Frozen Tools Forensics: Jamie Benn
Since his rookie season in 2009-2010, Jamie Benn has been remarkably durable and very consistent in his point production. You could pretty much bank on him getting 75-85 points. This season he is on pace for 58 points and is not only a disappointment to the Stars CEO, but also to anyone who has him on their fantasy team. His salary cap hit is $9.5 million per year until 2024-2025 with a NMC for the entirety of the contract. This doesn’t bode well for anyone in a salary cap league as he is only in the second year of his 8-year contract. Is this just a one-year dip for Benn, or is this the beginning of a downward trend?
The first concerning stats for Benn this season are his SOG and iFF (any unblocked shot attempt). His shots/GP this season is 2.40, noticeably below his career average of 2.80, and his iFF/GP is 3.26 compared to his career average of 3.88. The second significant decrease is IPP. At all strengths, his IPP is at a career low of 61.0, coming off last season at 65.3 which was his previous low. His decline in IPP has been especially evident on the power play, where it is currently 43.48, a level not seen since his rookie season.
At even strength, Benn has played 43.7% of the time with Alexander Radulov and Tyler Seguin, so Benn hasn’t been mixed and matched with that many combinations. His ice time is down 1:45 and this might be a concerted effort by the coaching staff to rest him for the playoffs rather than a performance-based decision. Benn is not generating the same assist totals as in prior years and is only on pace for 10 secondary assists, well below his average of 16 or more at even strength most seasons.
On the power play, Benn has only two assists compared to his usual 13 or 14 each year. He is at 60.6% PP, so he is still on the first unit of the power play and is getting the minutes. The team is 19.7% on the power play, which is in line with last season, so something has changed in the setup and the Stars’ use of Benn while he is out there. Much like Bo Horvat from last week’s Forensics, the puck is simply not flowing through Benn like it once was.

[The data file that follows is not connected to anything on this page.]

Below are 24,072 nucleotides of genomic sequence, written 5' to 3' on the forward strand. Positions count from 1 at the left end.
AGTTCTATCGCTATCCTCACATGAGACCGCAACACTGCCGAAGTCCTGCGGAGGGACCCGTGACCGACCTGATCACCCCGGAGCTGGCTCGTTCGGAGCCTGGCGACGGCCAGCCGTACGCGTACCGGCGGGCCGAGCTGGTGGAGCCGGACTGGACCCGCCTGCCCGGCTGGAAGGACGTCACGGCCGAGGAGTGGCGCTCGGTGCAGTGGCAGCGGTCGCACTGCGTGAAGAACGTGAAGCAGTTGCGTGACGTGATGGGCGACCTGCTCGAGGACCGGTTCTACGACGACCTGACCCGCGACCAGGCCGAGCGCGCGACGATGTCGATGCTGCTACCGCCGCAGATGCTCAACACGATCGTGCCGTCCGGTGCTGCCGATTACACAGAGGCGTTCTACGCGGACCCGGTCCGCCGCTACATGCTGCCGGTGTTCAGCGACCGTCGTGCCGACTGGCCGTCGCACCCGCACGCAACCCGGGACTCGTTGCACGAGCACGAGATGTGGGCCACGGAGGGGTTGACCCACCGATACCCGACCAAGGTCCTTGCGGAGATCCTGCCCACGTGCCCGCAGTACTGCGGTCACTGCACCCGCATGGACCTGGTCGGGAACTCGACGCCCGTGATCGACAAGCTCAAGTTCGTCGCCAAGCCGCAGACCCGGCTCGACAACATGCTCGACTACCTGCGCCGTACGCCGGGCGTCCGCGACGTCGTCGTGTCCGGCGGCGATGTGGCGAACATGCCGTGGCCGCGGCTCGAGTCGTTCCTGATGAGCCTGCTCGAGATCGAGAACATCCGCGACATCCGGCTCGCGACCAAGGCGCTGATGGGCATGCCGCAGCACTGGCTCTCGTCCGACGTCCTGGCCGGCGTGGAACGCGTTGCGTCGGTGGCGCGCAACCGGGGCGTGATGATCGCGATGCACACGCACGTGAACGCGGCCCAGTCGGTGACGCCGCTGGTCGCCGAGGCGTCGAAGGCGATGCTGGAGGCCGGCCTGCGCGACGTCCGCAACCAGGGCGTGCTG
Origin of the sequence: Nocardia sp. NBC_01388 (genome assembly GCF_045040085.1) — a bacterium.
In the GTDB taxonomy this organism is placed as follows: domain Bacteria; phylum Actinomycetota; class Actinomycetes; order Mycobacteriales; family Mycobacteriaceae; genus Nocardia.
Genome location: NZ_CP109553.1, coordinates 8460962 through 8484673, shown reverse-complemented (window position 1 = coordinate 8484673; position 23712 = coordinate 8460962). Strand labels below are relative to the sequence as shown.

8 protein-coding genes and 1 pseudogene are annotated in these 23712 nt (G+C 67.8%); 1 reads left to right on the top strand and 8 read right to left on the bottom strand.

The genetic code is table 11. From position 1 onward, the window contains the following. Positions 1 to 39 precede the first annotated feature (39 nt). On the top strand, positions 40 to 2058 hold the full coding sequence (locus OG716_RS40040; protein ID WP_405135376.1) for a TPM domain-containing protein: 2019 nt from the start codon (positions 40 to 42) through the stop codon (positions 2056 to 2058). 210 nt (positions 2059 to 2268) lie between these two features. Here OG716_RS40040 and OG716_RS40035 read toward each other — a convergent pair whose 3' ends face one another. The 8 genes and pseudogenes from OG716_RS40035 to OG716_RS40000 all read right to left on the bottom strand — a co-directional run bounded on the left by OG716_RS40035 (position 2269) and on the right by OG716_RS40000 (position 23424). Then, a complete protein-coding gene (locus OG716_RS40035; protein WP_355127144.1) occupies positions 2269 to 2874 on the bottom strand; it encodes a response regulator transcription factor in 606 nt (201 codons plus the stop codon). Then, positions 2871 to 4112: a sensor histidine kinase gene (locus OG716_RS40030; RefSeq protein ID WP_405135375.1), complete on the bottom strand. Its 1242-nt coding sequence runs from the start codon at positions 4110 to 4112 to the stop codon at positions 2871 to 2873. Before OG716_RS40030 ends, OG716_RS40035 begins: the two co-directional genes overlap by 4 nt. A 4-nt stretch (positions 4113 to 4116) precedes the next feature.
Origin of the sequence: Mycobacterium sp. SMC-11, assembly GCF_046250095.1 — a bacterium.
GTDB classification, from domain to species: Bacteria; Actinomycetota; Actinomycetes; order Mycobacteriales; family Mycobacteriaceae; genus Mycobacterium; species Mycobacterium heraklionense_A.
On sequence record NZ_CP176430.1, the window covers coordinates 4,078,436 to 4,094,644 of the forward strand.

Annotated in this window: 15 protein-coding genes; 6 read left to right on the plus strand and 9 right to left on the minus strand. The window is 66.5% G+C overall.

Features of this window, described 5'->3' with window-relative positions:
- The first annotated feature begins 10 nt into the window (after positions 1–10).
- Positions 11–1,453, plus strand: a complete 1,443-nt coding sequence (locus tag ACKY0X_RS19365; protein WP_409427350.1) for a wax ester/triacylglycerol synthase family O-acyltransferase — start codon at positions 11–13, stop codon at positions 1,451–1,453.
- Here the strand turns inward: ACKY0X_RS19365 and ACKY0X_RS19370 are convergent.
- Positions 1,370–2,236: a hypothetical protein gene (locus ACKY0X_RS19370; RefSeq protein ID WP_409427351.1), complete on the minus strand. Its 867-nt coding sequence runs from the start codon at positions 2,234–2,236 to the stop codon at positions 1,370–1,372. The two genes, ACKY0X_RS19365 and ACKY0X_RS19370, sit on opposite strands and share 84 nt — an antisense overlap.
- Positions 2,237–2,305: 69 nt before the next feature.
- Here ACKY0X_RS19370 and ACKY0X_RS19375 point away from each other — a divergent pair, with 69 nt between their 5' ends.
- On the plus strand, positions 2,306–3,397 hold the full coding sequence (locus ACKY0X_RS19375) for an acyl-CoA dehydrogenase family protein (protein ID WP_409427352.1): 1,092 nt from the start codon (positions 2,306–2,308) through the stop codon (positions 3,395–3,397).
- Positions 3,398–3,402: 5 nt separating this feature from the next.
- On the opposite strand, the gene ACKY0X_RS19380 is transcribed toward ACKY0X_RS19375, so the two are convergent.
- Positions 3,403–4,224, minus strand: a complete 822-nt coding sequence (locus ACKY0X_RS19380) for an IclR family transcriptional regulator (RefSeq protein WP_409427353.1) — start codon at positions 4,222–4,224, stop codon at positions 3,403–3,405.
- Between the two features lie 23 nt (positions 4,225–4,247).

Benn is a very good two-way player and his CF% of 48.89 shouldn’t be a concern as the team CF% is 47.48, down from 51.03 in 2017-2018. His PDO has been fairly high over the past two seasons, being above 103 on a team that hovers close to 100, so it might be an indicator that his stats are perhaps slightly inflated by puck luck.
Benn has played 733 NHL games, which is a lot for a 29-year-old who plays a very physical game like he does. Perhaps the wear and tear of playing almost every game is starting to take its toll? Perhaps with over $50 million guaranteed salary remaining, the incentive is no longer the same as it once was? If Benn makes it to the end of his contract, he will probably have played over 1,200 games. Former Stars great Mike Modano had somewhat similar stats to Benn after 700 games, but was slightly more proficient and finished his career with 1,499 games played, 561 goals, and 1,374 assists, and was inducted into the Hockey Hall of Fame in 2014. Modano didn’t start to tail off until the age of 33, but he didn’t play nearly the physical game that Benn does. Modano was able to string five seasons of 80-plus points from 29 to 33 years old.
With a cap hit of $9.5 million per year, Benn is very expensive for a 60 to 70-point guy who should score 25-30 goals. I truly believe he might have one bounce-back year in him, but I think his 75-point-plus years are behind him and I would look to trade him after the fantasy season.
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